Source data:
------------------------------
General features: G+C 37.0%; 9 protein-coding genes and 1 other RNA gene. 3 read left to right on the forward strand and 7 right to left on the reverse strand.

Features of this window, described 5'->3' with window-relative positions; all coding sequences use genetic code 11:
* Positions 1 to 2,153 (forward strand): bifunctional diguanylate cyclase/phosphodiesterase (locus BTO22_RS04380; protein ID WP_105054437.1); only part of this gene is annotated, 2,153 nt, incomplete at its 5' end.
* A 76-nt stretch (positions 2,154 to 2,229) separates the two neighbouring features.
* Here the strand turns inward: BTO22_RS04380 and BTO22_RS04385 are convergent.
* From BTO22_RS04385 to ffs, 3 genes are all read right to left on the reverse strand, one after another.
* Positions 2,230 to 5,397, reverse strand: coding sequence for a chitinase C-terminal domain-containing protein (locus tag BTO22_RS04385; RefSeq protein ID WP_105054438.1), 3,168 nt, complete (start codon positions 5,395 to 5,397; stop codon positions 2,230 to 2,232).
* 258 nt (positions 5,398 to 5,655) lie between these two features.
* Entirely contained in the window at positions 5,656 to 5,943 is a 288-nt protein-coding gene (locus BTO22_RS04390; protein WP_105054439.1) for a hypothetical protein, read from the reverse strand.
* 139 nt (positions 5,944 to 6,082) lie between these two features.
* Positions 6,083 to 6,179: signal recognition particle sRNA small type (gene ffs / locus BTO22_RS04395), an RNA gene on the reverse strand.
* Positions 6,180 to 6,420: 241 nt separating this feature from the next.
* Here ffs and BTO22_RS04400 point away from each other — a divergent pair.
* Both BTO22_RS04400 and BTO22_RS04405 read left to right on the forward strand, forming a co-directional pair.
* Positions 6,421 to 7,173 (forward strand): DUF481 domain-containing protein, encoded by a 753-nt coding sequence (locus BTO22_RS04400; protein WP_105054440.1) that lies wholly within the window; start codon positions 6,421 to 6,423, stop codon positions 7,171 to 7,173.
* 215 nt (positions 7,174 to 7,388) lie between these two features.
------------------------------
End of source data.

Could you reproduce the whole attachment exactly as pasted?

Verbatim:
General features: G+C 37.0%; 9 protein-coding genes and 1 other RNA gene. 3 read left to right on the forward strand and 7 right to left on the reverse strand.

Features of this window, described 5'->3' with window-relative positions; all coding sequences use genetic code 11:
* Positions 1 to 2,153 (forward strand): bifunctional diguanylate cyclase/phosphodiesterase (locus BTO22_RS04380; protein ID WP_105054437.1); only part of this gene is annotated, 2,153 nt, incomplete at its 5' end.
* A 76-nt stretch (positions 2,154 to 2,229) separates the two neighbouring features.
* Here the strand turns inward: BTO22_RS04380 and BTO22_RS04385 are convergent.
* From BTO22_RS04385 to ffs, 3 genes are all read right to left on the reverse strand, one after another.
* Positions 2,230 to 5,397, reverse strand: coding sequence for a chitinase C-terminal domain-containing protein (locus tag BTO22_RS04385; RefSeq protein ID WP_105054438.1), 3,168 nt, complete (start codon positions 5,395 to 5,397; stop codon positions 2,230 to 2,232).
* 258 nt (positions 5,398 to 5,655) lie between these two features.
* Entirely contained in the window at positions 5,656 to 5,943 is a 288-nt protein-coding gene (locus BTO22_RS04390; protein WP_105054439.1) for a hypothetical protein, read from the reverse strand.
* 139 nt (positions 5,944 to 6,082) lie between these two features.
* Positions 6,083 to 6,179: signal recognition particle sRNA small type (gene ffs / locus BTO22_RS04395), an RNA gene on the reverse strand.
* Positions 6,180 to 6,420: 241 nt separating this feature from the next.
* Here ffs and BTO22_RS04400 point away from each other — a divergent pair.
* Both BTO22_RS04400 and BTO22_RS04405 read left to right on the forward strand, forming a co-directional pair.
* Positions 6,421 to 7,173 (forward strand): DUF481 domain-containing protein, encoded by a 753-nt coding sequence (locus BTO22_RS04400; protein WP_105054440.1) that lies wholly within the window; start codon positions 6,421 to 6,423, stop codon positions 7,171 to 7,173.
* 215 nt (positions 7,174 to 7,388) lie between these two features.